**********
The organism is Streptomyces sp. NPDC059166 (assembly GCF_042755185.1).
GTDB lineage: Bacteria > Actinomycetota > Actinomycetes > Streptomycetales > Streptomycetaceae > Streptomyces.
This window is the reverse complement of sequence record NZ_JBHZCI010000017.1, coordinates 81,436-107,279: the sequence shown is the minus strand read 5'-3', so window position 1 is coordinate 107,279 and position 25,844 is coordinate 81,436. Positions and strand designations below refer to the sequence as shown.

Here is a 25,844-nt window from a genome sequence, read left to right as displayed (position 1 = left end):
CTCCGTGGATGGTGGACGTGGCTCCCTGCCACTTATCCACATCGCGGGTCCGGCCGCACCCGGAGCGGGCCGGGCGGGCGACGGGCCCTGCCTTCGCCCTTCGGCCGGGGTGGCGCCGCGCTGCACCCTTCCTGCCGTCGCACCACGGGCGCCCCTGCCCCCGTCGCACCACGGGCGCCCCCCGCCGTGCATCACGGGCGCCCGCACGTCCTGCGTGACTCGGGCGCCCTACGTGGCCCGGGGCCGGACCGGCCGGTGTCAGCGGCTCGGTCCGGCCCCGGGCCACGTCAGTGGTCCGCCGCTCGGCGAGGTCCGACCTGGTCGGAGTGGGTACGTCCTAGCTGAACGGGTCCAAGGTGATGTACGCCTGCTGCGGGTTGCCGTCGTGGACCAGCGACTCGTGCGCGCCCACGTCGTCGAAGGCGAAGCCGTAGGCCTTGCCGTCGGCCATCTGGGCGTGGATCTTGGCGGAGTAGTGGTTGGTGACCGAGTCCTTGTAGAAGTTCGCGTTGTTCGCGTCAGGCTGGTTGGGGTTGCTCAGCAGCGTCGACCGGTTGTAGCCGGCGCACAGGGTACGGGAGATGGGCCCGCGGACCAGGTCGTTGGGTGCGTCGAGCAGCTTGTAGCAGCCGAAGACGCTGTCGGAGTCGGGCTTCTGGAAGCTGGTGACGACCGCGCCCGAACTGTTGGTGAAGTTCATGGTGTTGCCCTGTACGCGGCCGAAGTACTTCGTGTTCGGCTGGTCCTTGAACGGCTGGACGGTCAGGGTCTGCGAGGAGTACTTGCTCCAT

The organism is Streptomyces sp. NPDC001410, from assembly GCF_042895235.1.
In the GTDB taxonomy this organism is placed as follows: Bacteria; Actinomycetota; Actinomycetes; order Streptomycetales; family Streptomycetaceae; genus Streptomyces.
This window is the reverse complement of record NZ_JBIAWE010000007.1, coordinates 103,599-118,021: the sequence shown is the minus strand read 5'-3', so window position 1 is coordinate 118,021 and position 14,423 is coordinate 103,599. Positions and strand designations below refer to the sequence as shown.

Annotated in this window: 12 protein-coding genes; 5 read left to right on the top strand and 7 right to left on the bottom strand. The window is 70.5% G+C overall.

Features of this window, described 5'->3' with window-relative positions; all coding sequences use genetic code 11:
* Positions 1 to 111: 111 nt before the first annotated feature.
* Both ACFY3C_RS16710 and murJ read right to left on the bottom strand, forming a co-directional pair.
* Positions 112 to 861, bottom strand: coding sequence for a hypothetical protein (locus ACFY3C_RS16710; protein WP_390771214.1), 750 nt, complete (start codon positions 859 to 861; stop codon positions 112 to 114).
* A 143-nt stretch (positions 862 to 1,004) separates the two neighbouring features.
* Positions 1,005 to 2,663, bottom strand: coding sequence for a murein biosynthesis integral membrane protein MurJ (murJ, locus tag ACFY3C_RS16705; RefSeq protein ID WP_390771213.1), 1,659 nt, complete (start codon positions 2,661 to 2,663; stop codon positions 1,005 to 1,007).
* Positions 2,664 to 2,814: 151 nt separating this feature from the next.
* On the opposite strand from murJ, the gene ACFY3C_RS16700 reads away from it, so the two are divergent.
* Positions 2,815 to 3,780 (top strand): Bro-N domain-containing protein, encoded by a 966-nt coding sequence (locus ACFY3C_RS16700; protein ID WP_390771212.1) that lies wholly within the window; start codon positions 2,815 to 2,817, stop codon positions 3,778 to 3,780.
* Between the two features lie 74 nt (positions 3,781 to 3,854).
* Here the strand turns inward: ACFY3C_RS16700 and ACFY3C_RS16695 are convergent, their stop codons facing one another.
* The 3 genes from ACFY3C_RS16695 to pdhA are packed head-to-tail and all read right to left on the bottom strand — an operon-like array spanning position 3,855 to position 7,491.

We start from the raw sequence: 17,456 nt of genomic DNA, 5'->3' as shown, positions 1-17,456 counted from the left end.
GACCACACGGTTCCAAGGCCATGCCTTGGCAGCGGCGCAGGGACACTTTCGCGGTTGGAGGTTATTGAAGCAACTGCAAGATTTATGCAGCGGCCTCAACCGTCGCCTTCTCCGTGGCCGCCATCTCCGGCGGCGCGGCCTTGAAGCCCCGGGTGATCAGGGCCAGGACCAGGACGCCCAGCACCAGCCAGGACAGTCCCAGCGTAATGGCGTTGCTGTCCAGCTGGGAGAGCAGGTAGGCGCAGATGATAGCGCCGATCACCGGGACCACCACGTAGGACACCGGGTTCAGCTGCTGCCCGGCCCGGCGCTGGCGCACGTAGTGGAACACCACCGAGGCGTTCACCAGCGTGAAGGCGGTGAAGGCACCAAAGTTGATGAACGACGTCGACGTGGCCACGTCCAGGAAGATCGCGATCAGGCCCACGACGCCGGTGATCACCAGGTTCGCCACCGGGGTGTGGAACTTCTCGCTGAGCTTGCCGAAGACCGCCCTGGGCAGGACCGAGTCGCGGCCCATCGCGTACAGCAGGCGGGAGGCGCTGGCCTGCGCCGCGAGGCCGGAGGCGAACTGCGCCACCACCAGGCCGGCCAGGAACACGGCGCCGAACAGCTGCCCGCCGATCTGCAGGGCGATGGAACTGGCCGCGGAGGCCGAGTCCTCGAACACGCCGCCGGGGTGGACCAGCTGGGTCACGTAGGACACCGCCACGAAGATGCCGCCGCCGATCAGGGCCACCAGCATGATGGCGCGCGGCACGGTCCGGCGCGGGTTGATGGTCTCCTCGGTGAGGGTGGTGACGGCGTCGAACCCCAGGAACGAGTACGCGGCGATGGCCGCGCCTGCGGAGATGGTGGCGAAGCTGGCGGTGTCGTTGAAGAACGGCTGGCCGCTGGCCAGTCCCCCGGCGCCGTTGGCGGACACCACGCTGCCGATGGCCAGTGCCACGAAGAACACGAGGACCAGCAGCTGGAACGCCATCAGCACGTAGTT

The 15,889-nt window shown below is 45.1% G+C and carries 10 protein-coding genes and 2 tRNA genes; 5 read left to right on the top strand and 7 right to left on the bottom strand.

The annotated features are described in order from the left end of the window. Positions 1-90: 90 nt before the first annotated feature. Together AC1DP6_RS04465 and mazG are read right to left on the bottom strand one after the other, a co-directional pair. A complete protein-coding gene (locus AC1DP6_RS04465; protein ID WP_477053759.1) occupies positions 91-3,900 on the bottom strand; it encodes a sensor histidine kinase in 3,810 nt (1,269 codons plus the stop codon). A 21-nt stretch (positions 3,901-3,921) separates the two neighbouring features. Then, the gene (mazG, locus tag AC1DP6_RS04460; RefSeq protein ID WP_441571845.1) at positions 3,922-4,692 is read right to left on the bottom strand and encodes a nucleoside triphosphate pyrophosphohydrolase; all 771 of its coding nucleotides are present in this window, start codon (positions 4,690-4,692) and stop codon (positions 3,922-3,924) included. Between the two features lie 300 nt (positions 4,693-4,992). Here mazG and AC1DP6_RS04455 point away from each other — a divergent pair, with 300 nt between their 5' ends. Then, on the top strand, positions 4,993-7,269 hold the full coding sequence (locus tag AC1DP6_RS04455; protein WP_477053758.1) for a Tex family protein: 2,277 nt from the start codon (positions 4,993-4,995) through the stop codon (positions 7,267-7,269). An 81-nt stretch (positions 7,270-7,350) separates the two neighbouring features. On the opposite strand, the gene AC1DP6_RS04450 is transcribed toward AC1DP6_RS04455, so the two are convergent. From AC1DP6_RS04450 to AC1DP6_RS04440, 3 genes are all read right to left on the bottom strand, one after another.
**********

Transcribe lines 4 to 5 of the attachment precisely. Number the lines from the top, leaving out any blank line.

Here is a 25,844-nt window from a genome sequence, read left to right as displayed (position 1 = left end):
CTCCGTGGATGGTGGACGTGGCTCCCTGCCACTTATCCACATCGCGGGTCCGGCCGCACCCGGAGCGGGCCGGGCGGGCGACGGGCCCTGCCTTCGCCCTTCGGCCGGGGTGGCGCCGCGCTGCACCCTTCCTGCCGTCGCACCACGGGCGCCCCTGCCCCCGTCGCACCACGGGCGCCCCCCGCCGTGCATCACGGGCGCCCGCACGTCCTGCGTGACTCGGGCGCCCTACGTGGCCCGGGGCCGGACCGGCCGGTGTCAGCGGCTCGGTCCGGCCCCGGGCCACGTCAGTGGTCCGCCGCTCGGCGAGGTCCGACCTGGTCGGAGTGGGTACGTCCTAGCTGAACGGGTCCAAGGTGATGTACGCCTGCTGCGGGTTGCCGTCGTGGACCAGCGACTCGTGCGCGCCCACGTCGTCGAAGGCGAAGCCGTAGGCCTTGCCGTCGGCCATCTGGGCGTGGATCTTGGCGGAGTAGTGGTTGGTGACCGAGTCCTTGTAGAAGTTCGCGTTGTTCGCGTCAGGCTGGTTGGGGTTGCTCAGCAGCGTCGACCGGTTGTAGCCGGCGCACAGGGTACGGGAGATGGGCCCGCGGACCAGGTCGTTGGGTGCGTCGAGCAGCTTGTAGCAGCCGAAGACGCTGTCGGAGTCGGGCTTCTGGAAGCTGGTGACGACCGCGCCCGAACTGTTGGTGAAGTTCATGGTGTTGCCCTGTACGCGGCCGAAGTACTTCGTGTTCGGCTGGTCCTTGAACGGCTGGACGGTCAGGGTCTGCGAGGAGTACTTGCTCCAT